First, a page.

Email American Loggers Council

ALC Executive Vice President
Daniel J. Dructor
Email Daniel


P.O. Box 966
Hemphill, TX 75948
T: 409.625.0206
F: 409.625.0207

Register Your Comment on Revising Current Hours-of-Service Regulations for Interstate Truck Drivers

The Federal Motor Carrier Safety Administration (FMCSA) is considering how to proceed with possible hours of service reforms for interstate truck drivers. FMCSA Administrator Ray Martinez recently announced administrative rulemaking for potential changes, but has stated the agency will only move on reforms if it receives the feedback and data necessary to do so.  You can submit a comment by clicking here.


There are three areas FMCSA hopes to see feedback around: (1) Extending drivers’ daily 14-hour clock by two hours should adverse conditions arise; (2) adding split sleeper berth flexibility to hours regs, (3) nixing the 30-minute break requirement and allowing short-haul drivers to operate 14 hours in a day instead of the current 12-hour allotment.


The American Loggers Council has filed written comments (click here for letter) urging FMCSA to pursue reforms.  ALC supports expanding the current 12-hours on-duty requirement to 14 hours to accommodate haulers that typically experience long-wait times at mills.  ALC also supports revising the definition of adverse driving conditions to include those times when log trucks are being detained by other third party organizations (such as mills) which are not allowing them to make their needed deliveries.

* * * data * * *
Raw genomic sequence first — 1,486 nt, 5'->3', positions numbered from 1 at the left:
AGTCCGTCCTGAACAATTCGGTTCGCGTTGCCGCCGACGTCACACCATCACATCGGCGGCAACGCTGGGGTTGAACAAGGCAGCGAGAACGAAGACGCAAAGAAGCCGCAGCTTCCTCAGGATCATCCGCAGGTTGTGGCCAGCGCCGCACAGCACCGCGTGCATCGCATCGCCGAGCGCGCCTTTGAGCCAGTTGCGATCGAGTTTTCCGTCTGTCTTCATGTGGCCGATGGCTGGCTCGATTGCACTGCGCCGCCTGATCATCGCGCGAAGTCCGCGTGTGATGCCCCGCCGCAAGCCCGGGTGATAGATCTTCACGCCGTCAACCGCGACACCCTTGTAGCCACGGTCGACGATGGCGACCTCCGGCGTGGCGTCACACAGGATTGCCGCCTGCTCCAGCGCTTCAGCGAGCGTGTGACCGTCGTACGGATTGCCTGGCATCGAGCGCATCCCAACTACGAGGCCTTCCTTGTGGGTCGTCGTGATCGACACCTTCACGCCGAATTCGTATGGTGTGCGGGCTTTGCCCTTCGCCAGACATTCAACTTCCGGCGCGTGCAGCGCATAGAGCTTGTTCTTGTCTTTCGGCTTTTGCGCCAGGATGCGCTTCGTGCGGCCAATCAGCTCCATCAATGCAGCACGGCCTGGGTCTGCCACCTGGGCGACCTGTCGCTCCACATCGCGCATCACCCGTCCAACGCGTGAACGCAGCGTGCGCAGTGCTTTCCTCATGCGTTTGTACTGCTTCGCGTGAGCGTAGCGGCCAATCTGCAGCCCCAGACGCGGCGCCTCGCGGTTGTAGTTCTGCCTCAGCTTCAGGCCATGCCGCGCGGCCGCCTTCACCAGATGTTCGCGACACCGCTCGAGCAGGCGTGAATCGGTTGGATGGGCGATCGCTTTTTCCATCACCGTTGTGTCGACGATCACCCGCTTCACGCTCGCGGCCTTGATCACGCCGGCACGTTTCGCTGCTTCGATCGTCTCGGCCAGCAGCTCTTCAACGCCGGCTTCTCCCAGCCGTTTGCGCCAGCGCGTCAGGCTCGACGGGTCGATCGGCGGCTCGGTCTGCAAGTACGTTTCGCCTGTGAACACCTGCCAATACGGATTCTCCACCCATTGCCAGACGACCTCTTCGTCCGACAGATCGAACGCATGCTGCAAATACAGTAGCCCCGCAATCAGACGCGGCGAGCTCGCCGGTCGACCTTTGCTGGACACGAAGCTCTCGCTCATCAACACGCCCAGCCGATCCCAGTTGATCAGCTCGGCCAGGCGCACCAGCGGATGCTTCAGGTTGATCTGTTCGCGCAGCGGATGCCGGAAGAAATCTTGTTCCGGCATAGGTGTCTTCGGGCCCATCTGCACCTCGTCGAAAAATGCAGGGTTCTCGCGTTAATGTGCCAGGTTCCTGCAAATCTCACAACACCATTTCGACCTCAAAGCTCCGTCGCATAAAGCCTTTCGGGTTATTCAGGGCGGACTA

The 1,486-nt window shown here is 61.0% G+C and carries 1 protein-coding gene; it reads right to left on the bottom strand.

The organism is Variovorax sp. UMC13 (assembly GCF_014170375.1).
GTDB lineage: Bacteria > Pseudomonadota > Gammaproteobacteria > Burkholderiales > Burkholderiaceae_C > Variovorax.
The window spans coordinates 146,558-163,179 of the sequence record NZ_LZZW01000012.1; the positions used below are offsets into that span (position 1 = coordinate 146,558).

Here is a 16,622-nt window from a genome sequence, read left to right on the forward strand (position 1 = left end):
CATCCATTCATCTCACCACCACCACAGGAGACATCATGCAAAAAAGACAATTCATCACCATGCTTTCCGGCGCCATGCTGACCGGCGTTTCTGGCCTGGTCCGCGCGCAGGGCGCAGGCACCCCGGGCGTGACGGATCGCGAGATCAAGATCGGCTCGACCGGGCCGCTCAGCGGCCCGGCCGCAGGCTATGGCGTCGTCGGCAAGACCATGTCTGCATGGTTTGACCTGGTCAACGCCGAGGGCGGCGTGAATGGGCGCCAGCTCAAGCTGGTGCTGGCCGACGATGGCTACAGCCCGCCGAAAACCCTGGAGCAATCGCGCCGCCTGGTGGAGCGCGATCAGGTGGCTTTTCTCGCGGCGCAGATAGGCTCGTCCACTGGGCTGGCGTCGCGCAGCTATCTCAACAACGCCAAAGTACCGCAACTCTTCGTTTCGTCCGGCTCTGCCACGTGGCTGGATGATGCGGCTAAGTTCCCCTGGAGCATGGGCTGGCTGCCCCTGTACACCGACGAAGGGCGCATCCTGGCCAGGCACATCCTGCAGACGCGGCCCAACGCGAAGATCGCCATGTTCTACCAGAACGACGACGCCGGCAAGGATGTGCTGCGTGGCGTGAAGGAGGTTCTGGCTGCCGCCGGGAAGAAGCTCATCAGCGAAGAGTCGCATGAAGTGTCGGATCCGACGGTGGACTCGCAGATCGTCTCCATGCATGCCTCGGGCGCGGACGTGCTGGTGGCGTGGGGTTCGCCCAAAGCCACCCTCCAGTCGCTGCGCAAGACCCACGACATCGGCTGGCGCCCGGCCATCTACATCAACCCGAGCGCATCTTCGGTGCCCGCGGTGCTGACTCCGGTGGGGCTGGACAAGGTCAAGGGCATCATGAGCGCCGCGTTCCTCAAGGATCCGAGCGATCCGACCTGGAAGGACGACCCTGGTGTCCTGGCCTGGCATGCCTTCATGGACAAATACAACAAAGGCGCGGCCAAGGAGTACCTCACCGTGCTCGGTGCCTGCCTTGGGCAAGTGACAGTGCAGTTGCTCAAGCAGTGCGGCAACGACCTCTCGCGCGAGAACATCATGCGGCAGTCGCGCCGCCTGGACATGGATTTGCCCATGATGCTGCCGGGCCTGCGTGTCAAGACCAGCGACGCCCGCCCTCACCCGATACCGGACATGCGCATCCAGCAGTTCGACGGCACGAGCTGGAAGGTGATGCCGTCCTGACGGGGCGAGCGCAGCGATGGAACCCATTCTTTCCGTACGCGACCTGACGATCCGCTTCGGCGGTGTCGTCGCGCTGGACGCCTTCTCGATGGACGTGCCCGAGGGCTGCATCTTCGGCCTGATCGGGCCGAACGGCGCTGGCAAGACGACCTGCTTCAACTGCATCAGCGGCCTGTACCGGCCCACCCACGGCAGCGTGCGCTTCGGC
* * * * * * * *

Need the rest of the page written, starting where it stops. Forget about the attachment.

Log haulers tend to operate similarly to those in the agriculture industry, as wood products must be delivered to processing facilities in a timely manner.  ALC asked FMCSA to regard logging as an agricultural activity and that all exemptions enjoyed by the agriculture industry should include the timber harvesting industry.  


You can provide your own comments directly by clicking here and filling out the comment form.  Your comments will be delivered directly to the agency. Comments are due by September 24, 2018.